On Forgiveness

Daily Automagical posting by Ted
Halfnotes will reply to all the comments when she comes back on March 5th. Thank you!
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Forgiveness isn’t giving someone permission to make mistakes again or treat you wrongly. It’s not ignoring the pain that’s been inflicted on us.

I don’t even think forgiveness is really a noun. It’s more like a verb, because you have to move forward in order for it to work.

Forgiveness is the choice we make not to continuing dwelling in places of anger, resentment, and dishonesty. No one forces us to feel one way or another; we choose to do it ourselves in reaction to something someone said or did.

So, too, forgiveness isn’t something you can force anyone to do, and you can’t force yourself to do it, either. But, unlike what most people might think, forgiveness only needs one person to make it work.

If I choose to forgive, it’s really between me, myself and I. I don’t have to discuss it with the person I’m forgiving. But I’m the only one who can decide to put down the load of emotional crap I’m carrying and leave it behind.

Once I make this choice, I have others that will naturally follow it. Do I change the boundaries I keep with regards to the person or situation that needed forgiving? Do I want to continue in the relationship that was the root of the forgiving cycle? If so, how do I choose to share (or not) my decision to forgive with the other person? If not, what have I learned from that relationship that I can carry into the next one?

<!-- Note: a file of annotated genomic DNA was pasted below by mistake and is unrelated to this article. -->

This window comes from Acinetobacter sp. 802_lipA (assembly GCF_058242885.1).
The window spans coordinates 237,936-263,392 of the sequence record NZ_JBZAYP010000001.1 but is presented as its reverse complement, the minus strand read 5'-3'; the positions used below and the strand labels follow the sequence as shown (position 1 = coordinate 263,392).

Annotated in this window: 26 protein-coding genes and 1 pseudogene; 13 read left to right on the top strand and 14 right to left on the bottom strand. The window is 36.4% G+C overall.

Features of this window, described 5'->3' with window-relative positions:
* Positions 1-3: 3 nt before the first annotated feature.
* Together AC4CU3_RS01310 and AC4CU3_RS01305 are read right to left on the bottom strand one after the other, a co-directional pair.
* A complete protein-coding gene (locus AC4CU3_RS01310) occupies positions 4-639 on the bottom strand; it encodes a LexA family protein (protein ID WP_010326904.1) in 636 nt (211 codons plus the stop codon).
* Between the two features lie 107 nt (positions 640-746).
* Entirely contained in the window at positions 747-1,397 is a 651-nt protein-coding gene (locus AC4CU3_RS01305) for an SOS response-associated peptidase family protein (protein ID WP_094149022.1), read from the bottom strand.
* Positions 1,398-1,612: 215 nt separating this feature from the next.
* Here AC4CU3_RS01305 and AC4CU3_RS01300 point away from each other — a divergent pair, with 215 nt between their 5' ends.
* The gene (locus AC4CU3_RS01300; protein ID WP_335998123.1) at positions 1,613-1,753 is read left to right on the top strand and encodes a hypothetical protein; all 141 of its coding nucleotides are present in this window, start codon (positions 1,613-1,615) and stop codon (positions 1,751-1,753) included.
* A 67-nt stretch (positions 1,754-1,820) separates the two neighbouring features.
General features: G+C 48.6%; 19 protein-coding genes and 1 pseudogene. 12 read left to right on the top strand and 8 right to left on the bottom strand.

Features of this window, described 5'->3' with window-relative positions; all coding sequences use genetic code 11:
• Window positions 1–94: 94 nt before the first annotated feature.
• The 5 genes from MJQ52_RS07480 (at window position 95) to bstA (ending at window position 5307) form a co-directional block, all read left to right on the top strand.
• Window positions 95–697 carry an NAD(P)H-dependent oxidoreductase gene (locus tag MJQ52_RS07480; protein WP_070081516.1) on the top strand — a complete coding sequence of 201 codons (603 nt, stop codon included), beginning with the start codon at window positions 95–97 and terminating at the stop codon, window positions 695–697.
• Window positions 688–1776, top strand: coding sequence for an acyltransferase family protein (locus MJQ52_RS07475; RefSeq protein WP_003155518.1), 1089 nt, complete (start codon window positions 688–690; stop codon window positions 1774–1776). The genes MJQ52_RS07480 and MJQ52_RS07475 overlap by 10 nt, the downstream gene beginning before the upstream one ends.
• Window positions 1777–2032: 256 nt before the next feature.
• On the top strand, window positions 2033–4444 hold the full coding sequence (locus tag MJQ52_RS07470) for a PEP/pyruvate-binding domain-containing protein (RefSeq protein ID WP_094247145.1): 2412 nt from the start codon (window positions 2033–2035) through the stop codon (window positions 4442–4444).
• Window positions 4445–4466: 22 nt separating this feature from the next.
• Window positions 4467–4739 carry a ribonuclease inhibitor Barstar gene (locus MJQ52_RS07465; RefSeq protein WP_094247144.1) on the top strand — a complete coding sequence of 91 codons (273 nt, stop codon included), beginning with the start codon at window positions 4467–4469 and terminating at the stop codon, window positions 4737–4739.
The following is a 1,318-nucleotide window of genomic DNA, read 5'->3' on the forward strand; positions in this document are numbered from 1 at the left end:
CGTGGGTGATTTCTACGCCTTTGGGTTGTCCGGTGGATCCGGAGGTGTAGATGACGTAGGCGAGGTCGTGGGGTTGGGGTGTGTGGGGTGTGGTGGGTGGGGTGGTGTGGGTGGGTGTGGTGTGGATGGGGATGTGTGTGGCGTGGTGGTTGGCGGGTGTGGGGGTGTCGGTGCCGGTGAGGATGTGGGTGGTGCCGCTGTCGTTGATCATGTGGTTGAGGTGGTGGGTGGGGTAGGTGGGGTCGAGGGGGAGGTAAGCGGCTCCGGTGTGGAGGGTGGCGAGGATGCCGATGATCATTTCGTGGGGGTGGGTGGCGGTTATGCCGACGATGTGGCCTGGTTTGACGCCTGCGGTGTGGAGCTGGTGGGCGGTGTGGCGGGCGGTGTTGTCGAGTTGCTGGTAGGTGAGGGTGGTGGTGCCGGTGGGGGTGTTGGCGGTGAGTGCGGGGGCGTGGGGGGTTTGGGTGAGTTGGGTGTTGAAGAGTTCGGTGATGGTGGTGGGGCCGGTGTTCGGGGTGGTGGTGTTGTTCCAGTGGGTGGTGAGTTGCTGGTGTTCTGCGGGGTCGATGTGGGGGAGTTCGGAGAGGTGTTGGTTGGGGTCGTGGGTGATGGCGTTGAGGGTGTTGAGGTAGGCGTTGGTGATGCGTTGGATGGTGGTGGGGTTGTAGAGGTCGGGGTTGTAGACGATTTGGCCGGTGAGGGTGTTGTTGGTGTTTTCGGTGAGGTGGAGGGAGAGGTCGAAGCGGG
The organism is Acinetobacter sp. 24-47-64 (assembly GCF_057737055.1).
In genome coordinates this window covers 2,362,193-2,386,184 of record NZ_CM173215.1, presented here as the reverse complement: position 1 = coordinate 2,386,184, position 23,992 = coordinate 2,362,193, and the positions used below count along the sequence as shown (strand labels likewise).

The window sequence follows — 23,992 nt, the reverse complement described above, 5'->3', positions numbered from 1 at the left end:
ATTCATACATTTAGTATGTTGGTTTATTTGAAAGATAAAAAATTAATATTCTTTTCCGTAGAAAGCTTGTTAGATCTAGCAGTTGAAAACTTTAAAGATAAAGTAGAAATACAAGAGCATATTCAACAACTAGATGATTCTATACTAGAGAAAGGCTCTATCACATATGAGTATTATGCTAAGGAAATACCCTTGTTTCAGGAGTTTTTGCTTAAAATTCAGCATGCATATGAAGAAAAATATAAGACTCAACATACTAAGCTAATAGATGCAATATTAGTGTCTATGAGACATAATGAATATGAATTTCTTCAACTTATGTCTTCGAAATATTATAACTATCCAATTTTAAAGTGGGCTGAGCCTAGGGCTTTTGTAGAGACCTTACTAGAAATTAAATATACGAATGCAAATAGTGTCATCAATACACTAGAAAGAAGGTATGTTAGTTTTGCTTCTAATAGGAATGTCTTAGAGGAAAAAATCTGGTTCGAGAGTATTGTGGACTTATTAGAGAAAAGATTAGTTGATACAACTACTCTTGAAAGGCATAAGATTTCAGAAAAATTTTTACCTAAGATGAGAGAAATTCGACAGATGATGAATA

Another thing: Forgiveness is never a one-and-done deal. It often needs to be revisited over a long period of time. Some days, I might want to take it back! I’m human, after all. It’s like anything else in life, constantly changing and evolving.

One of the best and simplest places to learn about forgiveness is by watching animals. I, for one, see it every time I trim my dogs’ toenails too close. They hate it. I’ve made them bleed a few more times than I or they would like to remember. But they keep loving me even while I’m doing it, and a minute after I’m finished, it’s as if nothing happened. They’re just happy to be near me, getting petted or going for a walk.

Our own lives are a lot more complicated, and our struggles go far beyond bleeding toenails. But the way they leave the past behind, even though they remember it each time I pull out the clippers, is an important lesson.

So forgive, but don’t forget. What we learn will come in handy soon enough.

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Explore posts in the same categories: Dogs, Family and Friends, metaphysics, spirituality

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